Drug interactions are a significant contributor to the incidence of adverse drug events, with one reference suggesting that 50% of all ADEs are from drug interactions. One such interaction, which occurs between several classes of medications, results in a constellation of symptoms that are bundled into one syndrome called “serotonin syndrome”. Serotonin syndrome may present with symptoms of increased heart rate, shivering, dilated pupils, tremors, rapid muscle contractions, high blood pressure, heat intolerance, hyperthermia, overactive reflexes, mental confusion, hallucinations, muscle twitching, among others. One complaint I’ve heard voiced is that the person says they feel like “the room is closing in around me” or that they “feel like wanting to jump out of my skin”. These symptoms, when not full-blown serotonin syndrome at first, can be quite uncomfortable and should be taken seriously as a possible sign that a more serious, impending outcome can be just around the corner. In fact, if serotonin syndrome progresses it can be life-threatening.
When we have suspected serotonin syndrome, it has on several occasions been between an opiate pain reliever, such as Oxycontin or oxycodone, and an antidepressant, such as Lexapro (escitalopram), trazodone or Effexor (venlafaxine). The oxycodone may interfere with the metabolism of the other drug thereby increasing its serotonergic effects. Removal of one of the agents usually leads to reversion of symptoms and the person feels as if they are back to baseline. In one such case, where we suspected serotonin syndrome, the MD did not think it was the case. One way to confirm if an interaction or adverse drug reaction is occurring is to restart the suspected drug. In this case the person wished to re-start Lexapro, which when added back to his regimen, which included Oxycontin, the symptoms re-emerged. He complained of increased anxiety, tremors, felt as if the room was closing in around him, and he became heat intolerant, and so on. The Lexapro was stopped and Voila!, symptoms dissipated.
Another interaction that we received an alert on was with dextromethorphan, the cough suppressant found in Robitussin DM and almost all over-the-counter cough and cold products. This interaction may be quite relevant due to the easy access of dextromethorphan. When combined with any drug that increases serotonin levels (see chart below), serotonin syndrome may present itself. Although serotonin syndrome is stated to be “rare”, we are seeing all too often the presentation of these symptoms in older adults on drugs that suggest it may be from an interaction. It is also suggested that many of these symptoms are ignored as possibly being serotonin syndrome, and perhaps misinterpreted to be confusion and agitation in someone with dementia. One tip is to always suspect a drug as being responsible for symptoms if it was started in the recent past, such as hours, days or even a couple of weeks. This temporal relationship between the start time of a drug and the emergence of symptoms is a good predictor that there may be an interaction.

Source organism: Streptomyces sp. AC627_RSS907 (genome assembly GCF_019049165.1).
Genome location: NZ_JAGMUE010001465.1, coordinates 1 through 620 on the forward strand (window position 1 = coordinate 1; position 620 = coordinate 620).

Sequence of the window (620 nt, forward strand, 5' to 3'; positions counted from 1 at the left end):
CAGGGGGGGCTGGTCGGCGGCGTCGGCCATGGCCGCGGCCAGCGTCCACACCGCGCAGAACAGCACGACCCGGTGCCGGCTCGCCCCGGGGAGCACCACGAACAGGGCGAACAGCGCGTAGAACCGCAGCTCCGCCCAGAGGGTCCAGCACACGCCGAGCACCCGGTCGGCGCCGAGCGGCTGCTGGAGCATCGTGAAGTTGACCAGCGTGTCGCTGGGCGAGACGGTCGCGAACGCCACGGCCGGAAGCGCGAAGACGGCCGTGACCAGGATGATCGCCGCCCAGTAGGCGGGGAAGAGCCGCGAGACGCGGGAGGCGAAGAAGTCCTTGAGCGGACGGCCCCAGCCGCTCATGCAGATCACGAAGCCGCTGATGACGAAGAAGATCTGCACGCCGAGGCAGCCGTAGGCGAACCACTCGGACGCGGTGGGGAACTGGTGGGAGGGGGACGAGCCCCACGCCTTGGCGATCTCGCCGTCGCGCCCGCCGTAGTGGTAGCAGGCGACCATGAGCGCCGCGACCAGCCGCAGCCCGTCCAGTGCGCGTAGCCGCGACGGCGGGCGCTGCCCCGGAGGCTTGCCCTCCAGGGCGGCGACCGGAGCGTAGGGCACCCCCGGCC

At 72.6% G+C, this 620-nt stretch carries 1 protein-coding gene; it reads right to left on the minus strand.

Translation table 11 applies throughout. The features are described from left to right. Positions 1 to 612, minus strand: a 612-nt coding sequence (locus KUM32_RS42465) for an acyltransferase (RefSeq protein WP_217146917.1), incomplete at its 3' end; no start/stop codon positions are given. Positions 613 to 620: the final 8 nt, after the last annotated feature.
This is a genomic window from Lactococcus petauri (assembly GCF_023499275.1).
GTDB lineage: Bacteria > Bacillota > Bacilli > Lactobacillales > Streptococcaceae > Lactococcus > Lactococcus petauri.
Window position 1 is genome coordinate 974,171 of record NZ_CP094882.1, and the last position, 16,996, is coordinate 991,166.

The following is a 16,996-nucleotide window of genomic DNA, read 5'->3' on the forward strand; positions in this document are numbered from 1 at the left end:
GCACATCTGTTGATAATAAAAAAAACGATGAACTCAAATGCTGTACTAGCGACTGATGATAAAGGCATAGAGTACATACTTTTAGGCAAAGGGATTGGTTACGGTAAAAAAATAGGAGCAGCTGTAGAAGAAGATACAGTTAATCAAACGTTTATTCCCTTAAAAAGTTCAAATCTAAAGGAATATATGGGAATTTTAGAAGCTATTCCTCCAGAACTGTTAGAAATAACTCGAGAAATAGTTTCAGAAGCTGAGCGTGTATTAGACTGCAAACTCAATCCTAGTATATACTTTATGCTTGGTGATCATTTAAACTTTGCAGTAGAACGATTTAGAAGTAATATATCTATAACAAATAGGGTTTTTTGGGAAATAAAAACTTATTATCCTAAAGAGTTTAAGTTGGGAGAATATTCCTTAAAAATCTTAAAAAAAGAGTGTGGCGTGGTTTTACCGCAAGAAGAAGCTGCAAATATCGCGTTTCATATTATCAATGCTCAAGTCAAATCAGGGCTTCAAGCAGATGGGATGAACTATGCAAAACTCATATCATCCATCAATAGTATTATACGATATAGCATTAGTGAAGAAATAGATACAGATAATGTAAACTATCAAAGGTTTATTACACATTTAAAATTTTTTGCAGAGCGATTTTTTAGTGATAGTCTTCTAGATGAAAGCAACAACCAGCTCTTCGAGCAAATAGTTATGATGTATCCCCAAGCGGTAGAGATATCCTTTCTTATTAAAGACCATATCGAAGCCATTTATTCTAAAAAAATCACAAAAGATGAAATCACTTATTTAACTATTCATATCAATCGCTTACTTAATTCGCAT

TABLE: Drugs with serotonin activity and Drugs that can precipitate serotonin syndrome in combination
NOTE: This list is NOT complete. If you have concerns with this syndrome, please consult a health care professional. Another reference that is a good review of this syndrome is from the Utah Poison Control Center at: http://uuhsc.utah.edu/poison/healthpros/utox/vol4_no4.pdf
|BRAND NAME||GENERIC NAME|
|Robitussin DM||Guaifenesin & dextromethorphan|
|St. John’s wort|